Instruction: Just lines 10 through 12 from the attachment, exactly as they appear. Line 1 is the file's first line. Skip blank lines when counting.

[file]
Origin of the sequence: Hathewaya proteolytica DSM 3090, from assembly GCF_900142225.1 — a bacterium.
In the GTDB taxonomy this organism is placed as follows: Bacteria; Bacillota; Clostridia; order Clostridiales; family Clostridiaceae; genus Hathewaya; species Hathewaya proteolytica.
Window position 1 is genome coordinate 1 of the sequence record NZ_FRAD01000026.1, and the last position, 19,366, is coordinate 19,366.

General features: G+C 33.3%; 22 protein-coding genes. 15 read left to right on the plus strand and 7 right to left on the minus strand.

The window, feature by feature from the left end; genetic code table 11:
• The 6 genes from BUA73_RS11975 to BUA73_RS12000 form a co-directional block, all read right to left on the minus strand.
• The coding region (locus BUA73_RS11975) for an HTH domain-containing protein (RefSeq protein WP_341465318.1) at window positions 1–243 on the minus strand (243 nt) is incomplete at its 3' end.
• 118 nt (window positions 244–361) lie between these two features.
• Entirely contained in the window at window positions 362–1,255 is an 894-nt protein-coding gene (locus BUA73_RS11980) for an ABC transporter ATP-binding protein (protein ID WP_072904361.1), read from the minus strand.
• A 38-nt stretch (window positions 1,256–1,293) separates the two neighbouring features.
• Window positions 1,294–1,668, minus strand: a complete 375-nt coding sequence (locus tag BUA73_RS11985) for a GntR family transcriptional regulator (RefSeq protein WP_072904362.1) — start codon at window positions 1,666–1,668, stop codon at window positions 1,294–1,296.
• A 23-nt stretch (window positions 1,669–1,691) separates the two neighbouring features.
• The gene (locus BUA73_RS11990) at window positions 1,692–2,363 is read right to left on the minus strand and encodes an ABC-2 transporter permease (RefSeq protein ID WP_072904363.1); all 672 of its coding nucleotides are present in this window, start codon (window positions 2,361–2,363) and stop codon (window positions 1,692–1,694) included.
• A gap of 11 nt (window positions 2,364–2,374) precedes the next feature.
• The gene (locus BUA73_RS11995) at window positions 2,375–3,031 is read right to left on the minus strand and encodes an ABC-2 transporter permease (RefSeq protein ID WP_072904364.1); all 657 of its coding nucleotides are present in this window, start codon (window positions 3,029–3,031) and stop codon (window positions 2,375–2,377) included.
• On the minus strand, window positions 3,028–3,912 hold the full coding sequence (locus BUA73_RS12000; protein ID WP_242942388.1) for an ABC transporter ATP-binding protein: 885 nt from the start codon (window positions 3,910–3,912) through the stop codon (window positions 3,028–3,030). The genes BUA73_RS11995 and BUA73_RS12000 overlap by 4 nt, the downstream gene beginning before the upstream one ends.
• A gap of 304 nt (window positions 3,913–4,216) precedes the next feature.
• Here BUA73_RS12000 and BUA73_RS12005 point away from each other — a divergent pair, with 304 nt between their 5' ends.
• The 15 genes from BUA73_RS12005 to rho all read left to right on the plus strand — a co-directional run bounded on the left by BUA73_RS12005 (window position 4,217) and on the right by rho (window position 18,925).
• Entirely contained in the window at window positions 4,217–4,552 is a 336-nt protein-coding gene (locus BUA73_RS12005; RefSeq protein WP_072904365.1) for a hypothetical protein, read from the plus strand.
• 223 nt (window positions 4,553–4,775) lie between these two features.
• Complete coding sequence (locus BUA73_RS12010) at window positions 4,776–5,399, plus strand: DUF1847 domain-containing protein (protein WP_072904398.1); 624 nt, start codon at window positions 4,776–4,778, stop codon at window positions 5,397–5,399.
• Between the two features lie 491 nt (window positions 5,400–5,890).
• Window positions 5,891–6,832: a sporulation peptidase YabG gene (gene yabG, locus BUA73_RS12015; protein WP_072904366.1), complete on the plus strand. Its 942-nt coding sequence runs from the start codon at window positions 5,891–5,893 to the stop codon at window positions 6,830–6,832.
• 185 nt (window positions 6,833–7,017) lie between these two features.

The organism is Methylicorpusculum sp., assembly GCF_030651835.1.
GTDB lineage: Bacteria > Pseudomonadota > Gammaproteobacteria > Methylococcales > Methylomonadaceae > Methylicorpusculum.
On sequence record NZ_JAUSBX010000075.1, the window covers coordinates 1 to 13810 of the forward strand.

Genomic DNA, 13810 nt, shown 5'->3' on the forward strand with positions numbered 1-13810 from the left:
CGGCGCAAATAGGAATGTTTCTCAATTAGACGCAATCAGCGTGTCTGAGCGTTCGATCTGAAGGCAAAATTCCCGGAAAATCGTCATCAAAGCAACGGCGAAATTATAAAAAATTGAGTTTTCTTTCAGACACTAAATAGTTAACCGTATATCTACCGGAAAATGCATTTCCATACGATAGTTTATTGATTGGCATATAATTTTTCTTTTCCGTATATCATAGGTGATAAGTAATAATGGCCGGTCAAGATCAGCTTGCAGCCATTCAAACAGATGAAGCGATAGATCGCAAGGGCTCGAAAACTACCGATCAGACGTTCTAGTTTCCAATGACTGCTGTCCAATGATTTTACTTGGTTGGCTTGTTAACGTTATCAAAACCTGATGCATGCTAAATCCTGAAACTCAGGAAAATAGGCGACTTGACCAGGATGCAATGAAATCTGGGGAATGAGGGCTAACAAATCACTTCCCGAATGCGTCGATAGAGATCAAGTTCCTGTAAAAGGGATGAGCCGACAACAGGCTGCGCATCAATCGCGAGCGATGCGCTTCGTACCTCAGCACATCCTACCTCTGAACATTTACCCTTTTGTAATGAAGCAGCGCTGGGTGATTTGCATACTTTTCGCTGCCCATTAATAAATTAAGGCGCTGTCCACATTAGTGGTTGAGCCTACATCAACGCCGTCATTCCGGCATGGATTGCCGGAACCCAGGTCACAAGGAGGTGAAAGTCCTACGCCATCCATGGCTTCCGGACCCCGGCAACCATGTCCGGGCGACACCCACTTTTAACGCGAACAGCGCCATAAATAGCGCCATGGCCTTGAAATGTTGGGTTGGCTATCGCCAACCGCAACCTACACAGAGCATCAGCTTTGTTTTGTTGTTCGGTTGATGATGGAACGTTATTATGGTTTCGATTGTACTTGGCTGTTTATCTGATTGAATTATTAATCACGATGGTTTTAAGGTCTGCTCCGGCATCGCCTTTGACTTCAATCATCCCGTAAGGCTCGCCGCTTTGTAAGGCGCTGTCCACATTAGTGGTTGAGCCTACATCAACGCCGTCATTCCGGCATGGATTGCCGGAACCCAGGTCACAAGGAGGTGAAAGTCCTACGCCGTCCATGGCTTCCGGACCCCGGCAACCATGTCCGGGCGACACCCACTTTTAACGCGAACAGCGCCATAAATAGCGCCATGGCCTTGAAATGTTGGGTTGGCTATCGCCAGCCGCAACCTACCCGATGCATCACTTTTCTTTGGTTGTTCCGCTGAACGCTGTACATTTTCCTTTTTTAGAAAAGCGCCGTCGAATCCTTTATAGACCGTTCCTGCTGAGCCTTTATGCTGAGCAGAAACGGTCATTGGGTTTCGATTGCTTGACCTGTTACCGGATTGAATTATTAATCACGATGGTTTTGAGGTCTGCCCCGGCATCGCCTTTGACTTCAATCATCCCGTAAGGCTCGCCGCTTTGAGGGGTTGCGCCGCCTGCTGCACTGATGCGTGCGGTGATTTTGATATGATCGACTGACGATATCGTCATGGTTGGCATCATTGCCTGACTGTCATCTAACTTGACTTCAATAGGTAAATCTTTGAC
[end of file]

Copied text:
• A 38-nt stretch (window positions 1,256–1,293) separates the two neighbouring features.
• Window positions 1,294–1,668, minus strand: a complete 375-nt coding sequence (locus tag BUA73_RS11985) for a GntR family transcriptional regulator (RefSeq protein WP_072904362.1) — start codon at window positions 1,666–1,668, stop codon at window positions 1,294–1,296.
• A 23-nt stretch (window positions 1,669–1,691) separates the two neighbouring features.